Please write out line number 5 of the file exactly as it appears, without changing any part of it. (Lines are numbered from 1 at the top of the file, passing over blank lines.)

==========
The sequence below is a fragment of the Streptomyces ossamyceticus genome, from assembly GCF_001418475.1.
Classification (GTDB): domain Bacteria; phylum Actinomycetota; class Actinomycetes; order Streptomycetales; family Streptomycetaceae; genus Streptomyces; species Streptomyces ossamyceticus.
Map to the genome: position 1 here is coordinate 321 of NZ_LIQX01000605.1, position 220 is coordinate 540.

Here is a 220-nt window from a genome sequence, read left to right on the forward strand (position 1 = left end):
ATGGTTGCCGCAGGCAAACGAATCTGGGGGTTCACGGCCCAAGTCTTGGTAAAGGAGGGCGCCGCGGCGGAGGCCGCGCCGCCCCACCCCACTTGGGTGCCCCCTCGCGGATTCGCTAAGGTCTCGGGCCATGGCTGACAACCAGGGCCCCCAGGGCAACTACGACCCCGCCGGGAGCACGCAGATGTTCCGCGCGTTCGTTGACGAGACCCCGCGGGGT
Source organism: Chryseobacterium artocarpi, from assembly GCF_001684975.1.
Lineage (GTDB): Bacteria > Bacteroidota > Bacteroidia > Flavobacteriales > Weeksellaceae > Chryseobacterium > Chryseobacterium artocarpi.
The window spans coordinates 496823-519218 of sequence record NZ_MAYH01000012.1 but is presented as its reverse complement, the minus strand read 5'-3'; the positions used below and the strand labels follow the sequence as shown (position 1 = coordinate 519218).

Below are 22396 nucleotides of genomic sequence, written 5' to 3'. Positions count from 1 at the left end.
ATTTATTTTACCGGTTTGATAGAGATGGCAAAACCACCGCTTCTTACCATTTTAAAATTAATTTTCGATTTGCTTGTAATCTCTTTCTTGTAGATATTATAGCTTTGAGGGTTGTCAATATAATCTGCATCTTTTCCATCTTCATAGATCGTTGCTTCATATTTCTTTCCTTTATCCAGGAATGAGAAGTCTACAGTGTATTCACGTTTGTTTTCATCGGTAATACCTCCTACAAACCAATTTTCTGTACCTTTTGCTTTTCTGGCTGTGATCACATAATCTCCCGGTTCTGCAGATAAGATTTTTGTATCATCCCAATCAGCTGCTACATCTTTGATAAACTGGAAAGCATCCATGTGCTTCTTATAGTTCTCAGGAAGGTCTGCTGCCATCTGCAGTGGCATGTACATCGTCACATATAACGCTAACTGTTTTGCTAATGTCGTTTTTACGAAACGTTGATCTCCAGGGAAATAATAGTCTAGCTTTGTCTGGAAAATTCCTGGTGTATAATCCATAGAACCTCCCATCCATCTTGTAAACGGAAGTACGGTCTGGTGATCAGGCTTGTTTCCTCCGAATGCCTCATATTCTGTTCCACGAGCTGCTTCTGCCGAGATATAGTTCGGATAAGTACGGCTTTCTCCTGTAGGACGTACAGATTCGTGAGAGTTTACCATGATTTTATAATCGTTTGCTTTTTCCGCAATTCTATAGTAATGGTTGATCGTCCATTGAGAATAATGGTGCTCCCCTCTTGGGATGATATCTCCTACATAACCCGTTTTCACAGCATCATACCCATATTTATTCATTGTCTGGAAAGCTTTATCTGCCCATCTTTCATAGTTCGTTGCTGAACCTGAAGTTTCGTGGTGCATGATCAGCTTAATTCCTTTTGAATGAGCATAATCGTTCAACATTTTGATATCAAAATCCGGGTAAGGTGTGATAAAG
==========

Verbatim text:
ATGGTTGCCGCAGGCAAACGAATCTGGGGGTTCACGGCCCAAGTCTTGGTAAAGGAGGGCGCCGCGGCGGAGGCCGCGCCGCCCCACCCCACTTGGGTGCCCCCTCGCGGATTCGCTAAGGTCTCGGGCCATGGCTGACAACCAGGGCCCCCAGGGCAACTACGACCCCGCCGGGAGCACGCAGATGTTCCGCGCGTTCGTTGACGAGACCCCGCGGGGT